The following was posted by me on Facebook the other day. Warning: Lots of
commas. But it was enough of a struggle to write that I’m not about to rework it now. After the main post are a friend’s comment and my reply.
I tend not to post sociopolitical stuff here. Even if I’ve enjoyed and agreed with essays or images on friends’ pages, I shy away from sharing that kind of thing — I like keeping the mood here light. The juxtaposition between what I’m posting now and the frivolity of things I put up not long before it, for instance, is just absurd. (Yes, I know most folks come across stuff in News Feed instead of Timelines, but that’s how I usually catch up, and I see my own enough that the dichotomy weirds me out.) Writers and editorial cartoonists being killed for doing their jobs, however, for provoking thought, for challenging doctrine and indoctrination, for calling bullshit on armed thugs whose perversions of spiritual belief are so counter to human nature that they can only impose their points of view through physical intimidation, well, although I know that it’s not inherently any more vile than other episodes of violence or injustice visited upon people around the world daily, be they splashed across the media or unconscionably overlooked, I still find that it strikes so close to home that in this instance I can’t not stand up, virtually speaking. I know too many people who could have been those at Charlie Hebdo who lost their lives today, and I hold freedom of expression too closely to my heart. I support the inalienable right of people everywhere to speak their minds, to engage in conversation, to create art in myriad forms, in the press and the public square, building rather than striking down.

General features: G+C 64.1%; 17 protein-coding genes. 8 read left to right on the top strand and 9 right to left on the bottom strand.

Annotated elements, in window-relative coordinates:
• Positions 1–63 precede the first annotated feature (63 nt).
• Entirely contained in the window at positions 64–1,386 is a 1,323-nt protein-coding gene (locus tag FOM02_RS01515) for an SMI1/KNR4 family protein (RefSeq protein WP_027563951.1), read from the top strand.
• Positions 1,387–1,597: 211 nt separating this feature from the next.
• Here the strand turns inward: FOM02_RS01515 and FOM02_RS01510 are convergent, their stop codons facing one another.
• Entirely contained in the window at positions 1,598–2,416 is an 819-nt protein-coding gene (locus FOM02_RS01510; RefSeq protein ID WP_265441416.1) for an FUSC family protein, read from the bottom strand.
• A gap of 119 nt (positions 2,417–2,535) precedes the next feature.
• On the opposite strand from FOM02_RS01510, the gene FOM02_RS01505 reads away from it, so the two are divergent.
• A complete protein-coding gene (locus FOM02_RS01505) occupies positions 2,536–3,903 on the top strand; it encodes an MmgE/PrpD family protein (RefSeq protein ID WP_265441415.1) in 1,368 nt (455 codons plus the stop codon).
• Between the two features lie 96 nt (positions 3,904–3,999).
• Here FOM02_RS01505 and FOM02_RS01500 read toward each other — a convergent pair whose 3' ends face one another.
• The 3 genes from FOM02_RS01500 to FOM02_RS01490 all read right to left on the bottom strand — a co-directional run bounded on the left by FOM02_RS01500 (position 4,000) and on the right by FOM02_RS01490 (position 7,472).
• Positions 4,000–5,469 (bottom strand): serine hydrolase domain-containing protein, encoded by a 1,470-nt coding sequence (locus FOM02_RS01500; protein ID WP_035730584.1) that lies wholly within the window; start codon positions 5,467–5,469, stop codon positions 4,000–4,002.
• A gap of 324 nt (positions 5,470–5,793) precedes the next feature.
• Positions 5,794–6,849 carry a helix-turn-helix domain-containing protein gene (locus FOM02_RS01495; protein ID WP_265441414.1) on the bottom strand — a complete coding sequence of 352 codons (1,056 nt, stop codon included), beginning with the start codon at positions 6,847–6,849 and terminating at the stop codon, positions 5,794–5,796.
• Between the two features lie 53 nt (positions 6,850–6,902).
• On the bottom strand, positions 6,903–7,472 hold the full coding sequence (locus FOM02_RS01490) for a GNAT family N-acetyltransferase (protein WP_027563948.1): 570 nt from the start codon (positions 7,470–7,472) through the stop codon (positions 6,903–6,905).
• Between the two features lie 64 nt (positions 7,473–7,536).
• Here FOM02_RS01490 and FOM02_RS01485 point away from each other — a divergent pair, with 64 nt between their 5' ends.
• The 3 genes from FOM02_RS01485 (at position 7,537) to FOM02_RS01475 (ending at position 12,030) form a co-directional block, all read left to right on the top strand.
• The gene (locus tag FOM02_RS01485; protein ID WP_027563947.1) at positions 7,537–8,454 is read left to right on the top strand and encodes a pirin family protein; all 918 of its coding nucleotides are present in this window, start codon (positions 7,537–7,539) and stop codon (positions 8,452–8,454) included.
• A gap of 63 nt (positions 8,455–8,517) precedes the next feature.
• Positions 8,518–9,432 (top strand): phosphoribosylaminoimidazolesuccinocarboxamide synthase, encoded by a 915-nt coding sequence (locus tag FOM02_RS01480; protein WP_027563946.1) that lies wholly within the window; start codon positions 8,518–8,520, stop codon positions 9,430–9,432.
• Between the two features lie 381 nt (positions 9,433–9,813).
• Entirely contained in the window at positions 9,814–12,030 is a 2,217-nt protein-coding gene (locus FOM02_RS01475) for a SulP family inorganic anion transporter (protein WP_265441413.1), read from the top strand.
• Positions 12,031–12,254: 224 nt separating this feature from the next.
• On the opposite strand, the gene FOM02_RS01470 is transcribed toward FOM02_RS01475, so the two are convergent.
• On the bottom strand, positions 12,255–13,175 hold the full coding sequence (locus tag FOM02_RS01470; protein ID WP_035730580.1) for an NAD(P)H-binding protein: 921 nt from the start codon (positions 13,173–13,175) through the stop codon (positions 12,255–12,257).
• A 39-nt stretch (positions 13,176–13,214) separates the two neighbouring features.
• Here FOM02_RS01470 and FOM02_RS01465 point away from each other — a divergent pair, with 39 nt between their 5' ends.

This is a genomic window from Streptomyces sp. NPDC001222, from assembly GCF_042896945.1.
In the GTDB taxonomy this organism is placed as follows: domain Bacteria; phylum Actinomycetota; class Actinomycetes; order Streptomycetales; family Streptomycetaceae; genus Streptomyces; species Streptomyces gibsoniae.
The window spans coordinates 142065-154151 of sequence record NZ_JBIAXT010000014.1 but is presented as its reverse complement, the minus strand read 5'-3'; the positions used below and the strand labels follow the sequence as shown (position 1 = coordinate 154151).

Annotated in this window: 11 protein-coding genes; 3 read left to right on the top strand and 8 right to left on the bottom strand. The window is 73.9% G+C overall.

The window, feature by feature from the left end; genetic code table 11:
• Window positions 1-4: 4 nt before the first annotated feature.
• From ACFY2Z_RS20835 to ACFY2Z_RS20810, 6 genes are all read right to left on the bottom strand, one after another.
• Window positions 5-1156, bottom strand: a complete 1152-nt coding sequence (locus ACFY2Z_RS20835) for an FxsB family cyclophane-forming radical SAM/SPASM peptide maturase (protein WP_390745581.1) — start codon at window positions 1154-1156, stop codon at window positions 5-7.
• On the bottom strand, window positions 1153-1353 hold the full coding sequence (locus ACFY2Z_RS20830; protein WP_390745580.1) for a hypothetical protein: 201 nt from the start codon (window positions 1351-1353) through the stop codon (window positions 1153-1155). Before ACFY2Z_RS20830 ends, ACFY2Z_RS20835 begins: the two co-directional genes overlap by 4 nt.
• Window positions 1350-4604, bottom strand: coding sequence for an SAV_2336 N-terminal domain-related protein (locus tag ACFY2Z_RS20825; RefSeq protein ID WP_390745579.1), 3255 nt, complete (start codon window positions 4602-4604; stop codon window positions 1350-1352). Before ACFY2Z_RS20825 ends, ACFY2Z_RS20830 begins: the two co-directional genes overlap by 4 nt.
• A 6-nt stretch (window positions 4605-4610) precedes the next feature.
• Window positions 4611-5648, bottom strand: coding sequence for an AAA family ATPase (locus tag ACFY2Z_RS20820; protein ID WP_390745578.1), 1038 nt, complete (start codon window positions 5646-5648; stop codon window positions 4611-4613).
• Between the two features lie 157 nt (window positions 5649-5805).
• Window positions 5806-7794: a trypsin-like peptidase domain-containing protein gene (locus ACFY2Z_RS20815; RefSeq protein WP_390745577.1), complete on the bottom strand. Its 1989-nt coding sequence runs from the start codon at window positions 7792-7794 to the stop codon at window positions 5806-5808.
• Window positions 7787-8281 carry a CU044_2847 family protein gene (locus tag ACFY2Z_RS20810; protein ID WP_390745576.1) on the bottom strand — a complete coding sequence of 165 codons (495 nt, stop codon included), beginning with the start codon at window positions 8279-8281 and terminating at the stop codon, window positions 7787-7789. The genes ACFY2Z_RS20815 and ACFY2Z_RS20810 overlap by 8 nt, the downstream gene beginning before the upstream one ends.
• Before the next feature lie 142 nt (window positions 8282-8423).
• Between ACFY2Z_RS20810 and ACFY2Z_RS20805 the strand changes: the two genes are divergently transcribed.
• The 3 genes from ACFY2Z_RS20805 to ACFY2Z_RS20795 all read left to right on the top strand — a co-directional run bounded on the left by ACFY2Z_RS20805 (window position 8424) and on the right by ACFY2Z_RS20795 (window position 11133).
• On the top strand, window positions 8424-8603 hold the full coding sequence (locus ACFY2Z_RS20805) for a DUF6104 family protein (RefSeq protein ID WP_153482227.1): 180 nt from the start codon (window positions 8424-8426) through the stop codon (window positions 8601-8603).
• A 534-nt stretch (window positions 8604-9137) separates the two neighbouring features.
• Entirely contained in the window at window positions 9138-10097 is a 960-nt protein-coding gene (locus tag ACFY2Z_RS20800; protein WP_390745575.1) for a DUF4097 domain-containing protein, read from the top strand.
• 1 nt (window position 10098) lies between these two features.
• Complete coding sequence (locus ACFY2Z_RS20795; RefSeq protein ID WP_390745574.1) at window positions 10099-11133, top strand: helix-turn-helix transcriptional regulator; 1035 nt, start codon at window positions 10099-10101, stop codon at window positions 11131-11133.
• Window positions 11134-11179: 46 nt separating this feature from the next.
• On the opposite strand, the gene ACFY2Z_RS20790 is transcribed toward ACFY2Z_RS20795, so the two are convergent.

Friend: “… I have to disagree with your assessment of human nature. While I believe in the perfectibility of the human spirit, I think as a species we are a long, long way from it. I think this kind of violence is exactly what human religions lead to.”
More than anything, I think, human nature is messy — chaotic, emotional, conflicted.
I used the phrase “spiritual belief” instead of “religion” consciously, and I can’t disagree that organized dogmatic faith systems have led to some absolute horrors, but I also know wayyy more people for whom they are a community and a tradition who may question and who certainly see beyond the literalism of scripture than I do people who will lament my damnation since I don’t believe in “their” God. Poking around online, I find conversations about how Charlie Hebdo published really intense material, which isn’t what one might want as a poster child but is probably what’s best to make the respect of free speech more than a sop. Anyway. None of the Muslims I’ve known ever tactically assaulted editorial meetings; the issues that I might have with fundamental-leaning Muslims, Christians, or Jews I know personally or hear of through the news are with their fundamentalism, what I consider the reduction if not perversion of the core of the religion to which they say they subscribe, not with the trappings of that religion that tend to be a comfort in the vein of ritual and extended family. Every authoritarian, patriarchal system of oppression around the world has more people questioning the status quo than can ever be quashed, and that’s what I was getting at. We naturally think beyond our situation, dreaming of being unharnessed to learn, to share ideas, to escape gravity; we are also base, prejudicial, and gluttonous in ways that make no sense to us. I guess my analogy could be those robots in science-fiction stories that attempt to take over only to discover that their artificial intelligence has finally led to some form of humanity and so they need to exterminate themselves. Our natural state, beyond religion and beyond geography and beyond tribalism is freedom.
Related: Help • There Are No Words • He Was Not the Joker